"Nothing of importance, monsieur." He slightly bent as to show his respect. Graciously shaping his physionomy as to resemble a wicked smile. So he contorted his body to resemble a smile. What the fuck am I reading, a Dali painting?


"Yes yes, Quarre, facon de miel, house ten."

"You're always surprising us." Why BOTHER beating the shit out of someone for info when he was just gonna be informed in the next second?! His bio doesn't match up. Is this a man who is UNDERSTANDING? Apparently yes. Understandably stupid.


He simply crashed his cellphone onto the groundLike he actually took the phone and made airplane noises like he was feeding a baby as he bashed it on the pavement making explosion sounds with his teeth. You don't crash things with your bare hands! GOD.


There he is. With a sudden whirl of adrenaline and hallucinations, his vision threw itself into the wind of clairvoyance. His entire skeleton shook as he began to see the moments which would happen in mere seconds away from the present. I can't even explain how your own fucking skeleton is suppose to shake INSIDE you. Also, "Winds of Clairvoyance"? Seriously?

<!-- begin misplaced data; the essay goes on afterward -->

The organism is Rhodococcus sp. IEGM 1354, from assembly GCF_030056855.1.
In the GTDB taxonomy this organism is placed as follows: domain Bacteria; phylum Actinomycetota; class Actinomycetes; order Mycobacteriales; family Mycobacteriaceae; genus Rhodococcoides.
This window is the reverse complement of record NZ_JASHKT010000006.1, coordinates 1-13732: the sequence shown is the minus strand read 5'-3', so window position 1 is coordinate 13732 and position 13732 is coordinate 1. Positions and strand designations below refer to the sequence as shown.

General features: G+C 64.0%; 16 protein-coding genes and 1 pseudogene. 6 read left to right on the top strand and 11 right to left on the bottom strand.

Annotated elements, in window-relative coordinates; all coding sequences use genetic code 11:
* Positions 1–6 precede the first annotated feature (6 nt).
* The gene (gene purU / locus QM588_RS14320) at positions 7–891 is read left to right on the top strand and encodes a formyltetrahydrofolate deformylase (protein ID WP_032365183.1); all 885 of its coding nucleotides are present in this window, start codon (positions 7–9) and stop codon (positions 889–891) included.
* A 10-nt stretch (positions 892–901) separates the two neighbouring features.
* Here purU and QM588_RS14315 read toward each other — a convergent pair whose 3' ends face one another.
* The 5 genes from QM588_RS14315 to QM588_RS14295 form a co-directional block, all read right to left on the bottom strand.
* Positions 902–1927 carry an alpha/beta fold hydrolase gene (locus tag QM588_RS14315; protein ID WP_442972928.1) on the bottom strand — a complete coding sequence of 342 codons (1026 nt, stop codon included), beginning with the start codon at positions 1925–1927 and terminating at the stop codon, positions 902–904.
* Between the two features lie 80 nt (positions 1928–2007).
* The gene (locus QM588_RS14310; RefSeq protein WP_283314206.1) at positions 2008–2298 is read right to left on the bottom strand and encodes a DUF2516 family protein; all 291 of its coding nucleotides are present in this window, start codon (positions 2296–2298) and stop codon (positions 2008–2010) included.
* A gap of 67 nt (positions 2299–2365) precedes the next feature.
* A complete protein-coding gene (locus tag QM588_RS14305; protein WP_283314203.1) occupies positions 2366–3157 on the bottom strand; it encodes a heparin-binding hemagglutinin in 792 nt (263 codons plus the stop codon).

he whipped out his magnum and let his bullets loose. Quickly slashing the man's hip, the lucky bullet went straight throughBullets don't slash.


Instantly released arrows on Sadko made him duck down as a couple shots were narrowly avoided along with a scary death.Jasper's arrows are heavy and his shots are slow. Also releasing arrows is something the wielder does, not what the target is feeling >_>